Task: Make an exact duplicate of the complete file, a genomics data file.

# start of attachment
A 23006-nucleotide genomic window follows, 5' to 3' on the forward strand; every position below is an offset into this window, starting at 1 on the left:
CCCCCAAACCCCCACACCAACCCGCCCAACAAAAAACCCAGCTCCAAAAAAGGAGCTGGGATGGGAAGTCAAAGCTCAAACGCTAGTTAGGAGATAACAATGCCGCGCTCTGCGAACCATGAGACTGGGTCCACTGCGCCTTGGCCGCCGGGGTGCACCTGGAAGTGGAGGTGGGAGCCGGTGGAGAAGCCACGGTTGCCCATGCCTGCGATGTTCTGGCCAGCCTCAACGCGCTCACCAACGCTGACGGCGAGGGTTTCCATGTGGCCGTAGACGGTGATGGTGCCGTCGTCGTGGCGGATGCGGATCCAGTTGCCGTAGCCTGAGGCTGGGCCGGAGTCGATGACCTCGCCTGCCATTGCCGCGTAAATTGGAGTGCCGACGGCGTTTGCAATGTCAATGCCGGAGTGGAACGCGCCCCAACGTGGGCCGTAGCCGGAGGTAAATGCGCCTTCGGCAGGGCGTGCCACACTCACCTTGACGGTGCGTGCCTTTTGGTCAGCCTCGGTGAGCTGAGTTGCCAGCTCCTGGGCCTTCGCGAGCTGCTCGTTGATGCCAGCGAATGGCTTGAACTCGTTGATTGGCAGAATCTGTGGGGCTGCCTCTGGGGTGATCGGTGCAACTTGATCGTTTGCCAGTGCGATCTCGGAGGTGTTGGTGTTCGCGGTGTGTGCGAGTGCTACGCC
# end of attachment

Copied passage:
A 23006-nucleotide genomic window follows, 5' to 3' on the forward strand; every position below is an offset into this window, starting at 1 on the left:
CCCCCAAACCCCCACACCAACCCGCCCAACAAAAAACCCAGCTCCAAAAAAGGAGCTGGGATGGGAAGTCAAAGCTCAAACGCTAGTTAGGAGATAACAATGCCGCGCTCTGCGAACCATGAGACTGGGTCCACTGCGCCTTGGCCGCCGGGGTGCACCTGGAAGTGGAGGTGGGAGCCGGTGGAGAAGCCACGGTTGCCCATGCCTGCGATGTTCTGGCCAGCCTCAACGCGCTCACCAACGCTGACGGCGAGGGTTTCCATGTGGCCGTAGACGGTGATGGTGCCGTCGTCGTGGCGGATGCGGATCCAGTTGCCGTAGCCTGAGGCTGGGCCGGAGTCGATGACCTCGCCTGCCATTGCCGCGTAAATTGGAGTGCCGACGGCGTTTGCAATGTCAATGCCGGAGTGGAACGCGCCCCAACGTGGGCCGTAGCCGGAGGTAAATGCGCCTTCGGCAGGGCGTGCCACACTCACCTTGACGGTGCGTGCCTTTTGGTCAGCCTCGGTGAGCTGAGTTGCCAGCTCCTGGGCCTTCGCGAGCTGCTCGTTGATGCCAGCGAATGGCTTGAACTCGTTGATTGGCAGAATCTGTGGGGCTGCCTCTGGGGTGATCGGTGCAACTTGATCGTTTGCCAGTGCGATCTCGGAGGTGTTGGTGTTCGCGGTGTGTGCGAGTGCTACGCC